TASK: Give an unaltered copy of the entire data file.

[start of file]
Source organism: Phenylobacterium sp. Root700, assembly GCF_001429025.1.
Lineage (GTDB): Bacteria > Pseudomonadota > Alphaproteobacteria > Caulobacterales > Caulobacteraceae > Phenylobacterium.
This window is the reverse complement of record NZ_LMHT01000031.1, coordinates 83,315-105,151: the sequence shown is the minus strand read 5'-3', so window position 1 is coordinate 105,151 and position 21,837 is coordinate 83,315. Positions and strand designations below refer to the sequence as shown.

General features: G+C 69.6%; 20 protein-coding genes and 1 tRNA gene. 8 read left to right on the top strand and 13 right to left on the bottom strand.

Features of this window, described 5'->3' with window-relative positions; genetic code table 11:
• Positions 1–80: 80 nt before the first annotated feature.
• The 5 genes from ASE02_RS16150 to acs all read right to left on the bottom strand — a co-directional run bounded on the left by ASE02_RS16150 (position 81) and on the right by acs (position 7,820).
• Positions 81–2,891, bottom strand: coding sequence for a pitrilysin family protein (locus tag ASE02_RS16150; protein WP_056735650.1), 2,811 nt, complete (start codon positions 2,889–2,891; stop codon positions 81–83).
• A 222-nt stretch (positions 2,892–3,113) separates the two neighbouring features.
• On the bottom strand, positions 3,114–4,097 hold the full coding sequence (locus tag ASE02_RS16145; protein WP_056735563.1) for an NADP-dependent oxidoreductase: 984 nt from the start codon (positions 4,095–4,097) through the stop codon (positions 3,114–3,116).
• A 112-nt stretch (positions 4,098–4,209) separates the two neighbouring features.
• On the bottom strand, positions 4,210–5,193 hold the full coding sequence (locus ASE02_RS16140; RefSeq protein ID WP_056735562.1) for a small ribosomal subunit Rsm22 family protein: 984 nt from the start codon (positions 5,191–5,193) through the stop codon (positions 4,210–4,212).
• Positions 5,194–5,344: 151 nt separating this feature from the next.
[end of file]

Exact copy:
Source organism: Phenylobacterium sp. Root700, assembly GCF_001429025.1.
Lineage (GTDB): Bacteria > Pseudomonadota > Alphaproteobacteria > Caulobacterales > Caulobacteraceae > Phenylobacterium.
This window is the reverse complement of record NZ_LMHT01000031.1, coordinates 83,315-105,151: the sequence shown is the minus strand read 5'-3', so window position 1 is coordinate 105,151 and position 21,837 is coordinate 83,315. Positions and strand designations below refer to the sequence as shown.

General features: G+C 69.6%; 20 protein-coding genes and 1 tRNA gene. 8 read left to right on the top strand and 13 right to left on the bottom strand.

Features of this window, described 5'->3' with window-relative positions; genetic code table 11:
• Positions 1–80: 80 nt before the first annotated feature.
• The 5 genes from ASE02_RS16150 to acs all read right to left on the bottom strand — a co-directional run bounded on the left by ASE02_RS16150 (position 81) and on the right by acs (position 7,820).
• Positions 81–2,891, bottom strand: coding sequence for a pitrilysin family protein (locus tag ASE02_RS16150; protein WP_056735650.1), 2,811 nt, complete (start codon positions 2,889–2,891; stop codon positions 81–83).
• A 222-nt stretch (positions 2,892–3,113) separates the two neighbouring features.
• On the bottom strand, positions 3,114–4,097 hold the full coding sequence (locus tag ASE02_RS16145; protein WP_056735563.1) for an NADP-dependent oxidoreductase: 984 nt from the start codon (positions 4,095–4,097) through the stop codon (positions 3,114–3,116).
• A 112-nt stretch (positions 4,098–4,209) separates the two neighbouring features.
• On the bottom strand, positions 4,210–5,193 hold the full coding sequence (locus ASE02_RS16140; RefSeq protein ID WP_056735562.1) for a small ribosomal subunit Rsm22 family protein: 984 nt from the start codon (positions 5,191–5,193) through the stop codon (positions 4,210–4,212).
• Positions 5,194–5,344: 151 nt separating this feature from the next.